Indonesia’s ‘Scariest Market’ Takes Bat Off Menu Over Virus Fear

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Bats and snakes are gone from the menu at Indonesia’s “scariest market” after officials ordered vendors to take the animals off the shelf to protect the nation from the fast-spreading coronavirus.

Sales of the animals at the wet market in Tomohon in North Sulawesi stopped last weekend after an order from the mayor, said the city’s health chief Isye Liuw. While pig sales are still allowed, vendors were encouraged to also stop trading in other livestock including wild boar, dogs, cats and rats, she said.

Indonesia’s ‘Scariest Market’ Takes Bat Off Menu Over Virus Fear

Countries are putting measures in place to stop the spread of the virus which has infected more than 24,000 people and claimed almost 500 lives, while putting 50 million people in several Chinese cities under lockdown.

Indonesia banned imports of live animals from China and stepped up surveillance of livestock transport, while South Korea prohibited entry of wild animals that are considered high risk for spreading the infection.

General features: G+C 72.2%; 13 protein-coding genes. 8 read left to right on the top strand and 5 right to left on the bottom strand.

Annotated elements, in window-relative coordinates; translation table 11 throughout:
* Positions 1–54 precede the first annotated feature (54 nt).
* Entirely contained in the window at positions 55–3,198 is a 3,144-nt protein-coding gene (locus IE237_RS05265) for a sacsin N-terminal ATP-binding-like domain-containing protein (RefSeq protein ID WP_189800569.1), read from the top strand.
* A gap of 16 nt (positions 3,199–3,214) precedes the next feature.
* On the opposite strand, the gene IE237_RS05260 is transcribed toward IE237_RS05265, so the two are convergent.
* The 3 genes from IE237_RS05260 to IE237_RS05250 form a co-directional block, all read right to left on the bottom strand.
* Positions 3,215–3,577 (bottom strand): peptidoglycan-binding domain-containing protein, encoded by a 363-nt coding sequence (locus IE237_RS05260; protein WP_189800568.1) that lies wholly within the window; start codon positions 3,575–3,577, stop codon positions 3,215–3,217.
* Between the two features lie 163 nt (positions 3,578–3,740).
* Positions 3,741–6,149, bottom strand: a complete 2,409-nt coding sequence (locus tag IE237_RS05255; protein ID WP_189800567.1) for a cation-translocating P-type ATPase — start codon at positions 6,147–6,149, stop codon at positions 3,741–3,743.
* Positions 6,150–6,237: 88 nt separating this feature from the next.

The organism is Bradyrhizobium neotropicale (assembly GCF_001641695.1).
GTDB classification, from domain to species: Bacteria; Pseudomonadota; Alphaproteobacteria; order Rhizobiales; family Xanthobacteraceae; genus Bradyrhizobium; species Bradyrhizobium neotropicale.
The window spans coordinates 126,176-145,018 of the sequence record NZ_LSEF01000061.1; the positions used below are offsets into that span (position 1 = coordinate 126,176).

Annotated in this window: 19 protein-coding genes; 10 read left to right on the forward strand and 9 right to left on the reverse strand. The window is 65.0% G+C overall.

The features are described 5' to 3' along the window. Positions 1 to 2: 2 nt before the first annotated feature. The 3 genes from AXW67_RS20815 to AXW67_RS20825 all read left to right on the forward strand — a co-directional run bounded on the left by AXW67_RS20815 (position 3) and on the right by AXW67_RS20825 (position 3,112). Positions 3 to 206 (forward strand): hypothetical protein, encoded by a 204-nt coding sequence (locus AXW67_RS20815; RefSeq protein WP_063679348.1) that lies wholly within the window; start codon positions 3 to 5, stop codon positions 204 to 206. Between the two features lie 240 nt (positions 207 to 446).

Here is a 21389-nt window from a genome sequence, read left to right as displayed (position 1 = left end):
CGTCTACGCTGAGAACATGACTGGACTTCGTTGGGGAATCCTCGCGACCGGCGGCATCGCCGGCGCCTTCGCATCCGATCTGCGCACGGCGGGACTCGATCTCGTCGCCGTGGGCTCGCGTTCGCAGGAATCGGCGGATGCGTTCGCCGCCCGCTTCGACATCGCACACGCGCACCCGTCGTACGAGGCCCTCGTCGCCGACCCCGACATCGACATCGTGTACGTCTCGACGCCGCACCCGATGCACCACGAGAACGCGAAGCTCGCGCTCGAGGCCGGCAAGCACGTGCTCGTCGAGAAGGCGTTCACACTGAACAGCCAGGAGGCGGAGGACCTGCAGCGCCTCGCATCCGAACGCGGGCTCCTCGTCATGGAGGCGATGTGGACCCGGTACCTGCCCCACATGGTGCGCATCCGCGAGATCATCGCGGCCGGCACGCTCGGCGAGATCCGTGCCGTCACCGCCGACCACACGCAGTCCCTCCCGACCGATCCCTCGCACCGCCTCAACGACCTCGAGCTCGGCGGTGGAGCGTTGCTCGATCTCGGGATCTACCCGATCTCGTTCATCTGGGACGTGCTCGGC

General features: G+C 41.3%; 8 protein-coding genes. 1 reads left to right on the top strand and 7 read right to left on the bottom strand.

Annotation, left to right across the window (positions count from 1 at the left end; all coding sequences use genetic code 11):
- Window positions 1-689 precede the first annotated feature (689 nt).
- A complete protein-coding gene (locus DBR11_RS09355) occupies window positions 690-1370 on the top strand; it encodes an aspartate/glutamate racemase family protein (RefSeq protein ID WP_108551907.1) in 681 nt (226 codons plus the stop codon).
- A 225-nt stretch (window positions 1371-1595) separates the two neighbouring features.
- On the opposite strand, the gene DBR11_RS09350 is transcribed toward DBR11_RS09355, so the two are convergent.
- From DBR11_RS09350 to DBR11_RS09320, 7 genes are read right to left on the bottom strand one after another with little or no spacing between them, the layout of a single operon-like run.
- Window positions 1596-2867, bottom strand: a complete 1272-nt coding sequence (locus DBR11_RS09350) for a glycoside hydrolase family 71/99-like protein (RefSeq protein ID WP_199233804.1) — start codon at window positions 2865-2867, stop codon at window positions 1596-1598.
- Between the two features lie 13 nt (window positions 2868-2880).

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Indonesia’s ‘Scariest Market’ Takes Bat Off Menu Over Virus Fear

“We met with the traders to provide information about the danger of coronavirus and ordered them to stop sales of bats and snakes,” Liuw said by phone, adding that authorities have also tightened checks on trucks to stop wild animals being transported into the city.

Indonesia’s ‘Scariest Market’ Takes Bat Off Menu Over Virus Fear

Bats are off the menu in the provincial capital, too. Restaurants in Manado have stopped serving the famous bat and coconut milk soup called paniki, on fear of transmitting the virus, the Jakarta Post reported.

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